Finding ‘Fresh Blood’: How COVID-Related Unemployment Has Created a New Class of Caregivers

The home care market has been long plagued with workforce issues, with providers in the space often struggling to recruit or retain caregivers. But as the U.S. continues to see a rise in unemployment, it’s creating a new pool of job candidates.

And providers are getting ready to jump in.

“[COVID-19] has created a very weak and sort of chaotic market,” Michael Carr, an associate professor in the department of economics at the University of Massachusetts Boston, told Home Health Care News. “A whole bunch of people were suddenly unemployed. Most of these people were in service jobs.”

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As of the end of July, 16.3 million people were unemployed, largely due to the reduction in general business activity caused by shelter-in-place orders and operating restrictions. Roughly 963,000 more people filed for first-time unemployment benefits as recently as last week, according to the U.S. Bureau of Labor Statistics.

Overall, the surge in COVID-induced unemployment is more sizable than the increase during the Great Recession, which lasted from the end of 2007 to the beginning of 2010, according to data from the Pew Research Center.

Amid the job loss and uncertainty, home care is one of the industries that has often been referred to as “recession-proof.” While that sentiment has received pushback from experts, it’s safe to say that the demand for home-based care remains high.

“Home care is an industry where the need is still high, and we have clients that need to be served,” Charlie Young, CEO of Synergy HomeCare, told HHCN. “In some segments of home care, we’re seeing the demand growing, so there’s absolutely a healthy, robust job market.”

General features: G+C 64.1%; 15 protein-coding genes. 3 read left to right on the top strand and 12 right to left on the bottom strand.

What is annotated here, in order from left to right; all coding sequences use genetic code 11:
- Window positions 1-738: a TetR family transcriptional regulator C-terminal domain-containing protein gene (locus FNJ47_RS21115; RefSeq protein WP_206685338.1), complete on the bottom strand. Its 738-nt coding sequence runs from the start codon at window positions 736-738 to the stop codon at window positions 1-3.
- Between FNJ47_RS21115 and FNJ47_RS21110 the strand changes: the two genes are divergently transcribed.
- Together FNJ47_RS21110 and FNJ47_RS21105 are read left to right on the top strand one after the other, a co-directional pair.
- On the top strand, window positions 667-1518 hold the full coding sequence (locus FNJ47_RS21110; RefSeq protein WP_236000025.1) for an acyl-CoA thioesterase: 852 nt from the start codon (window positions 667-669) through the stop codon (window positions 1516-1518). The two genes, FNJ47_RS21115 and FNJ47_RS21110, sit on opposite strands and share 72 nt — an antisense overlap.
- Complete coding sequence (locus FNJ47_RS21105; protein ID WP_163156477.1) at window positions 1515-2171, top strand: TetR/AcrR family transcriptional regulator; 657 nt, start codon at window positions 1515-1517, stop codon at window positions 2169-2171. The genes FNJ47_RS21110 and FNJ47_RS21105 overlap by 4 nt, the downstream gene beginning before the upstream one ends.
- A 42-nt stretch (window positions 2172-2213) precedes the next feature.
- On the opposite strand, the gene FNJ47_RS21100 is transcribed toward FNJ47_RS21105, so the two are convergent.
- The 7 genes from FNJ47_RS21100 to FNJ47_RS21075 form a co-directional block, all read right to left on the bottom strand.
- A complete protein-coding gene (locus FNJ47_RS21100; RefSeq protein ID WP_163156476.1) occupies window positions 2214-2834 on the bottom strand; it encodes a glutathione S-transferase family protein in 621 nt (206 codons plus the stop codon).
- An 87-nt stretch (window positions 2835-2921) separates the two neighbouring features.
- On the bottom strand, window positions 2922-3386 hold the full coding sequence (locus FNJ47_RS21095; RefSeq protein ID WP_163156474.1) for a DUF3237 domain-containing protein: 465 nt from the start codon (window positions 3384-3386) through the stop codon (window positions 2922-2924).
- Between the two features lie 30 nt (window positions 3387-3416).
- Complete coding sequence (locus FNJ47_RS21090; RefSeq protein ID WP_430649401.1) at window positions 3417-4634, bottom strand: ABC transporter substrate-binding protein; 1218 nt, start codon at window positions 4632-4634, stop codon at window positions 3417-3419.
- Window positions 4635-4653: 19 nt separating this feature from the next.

NexPhase Capital-backed Synergy is a Gilbert, Arizona-based non-medical home care franchise that offers companionship services, in addition to personal assistance, housekeeping, live-in care and 24-hour home care services. Currently, the franchise company operates throughout the U.S., serving roughly 25,000 clients and employing about 20,000 people.

Young is among the growing number of home care leaders that believe the rise in unemployment has created a new labor pool and an opportunity to reach a new crop of caregiver candidates.

“This brings us an opportunity in the home care industry,” he said. “At Synergy HomeCare, we’ve seen our franchisees have a renewed focus on new caregivers coming into the marketplace.”

Specifically, job loss in the retail and hospitality industries has been a recruitment source for the company, according to Young.

“Retail has been hit very hard,” he said. “There is the hospitality segment, hotel workers and restaurant workers. Service-minded people make great caregivers.”

About 1.9 million store-based retail workers were unemployed as of June, according to the U.S. Bureau of Labor Statistics. The leisure and hospitality industry had lost 7.7 million jobs as of May.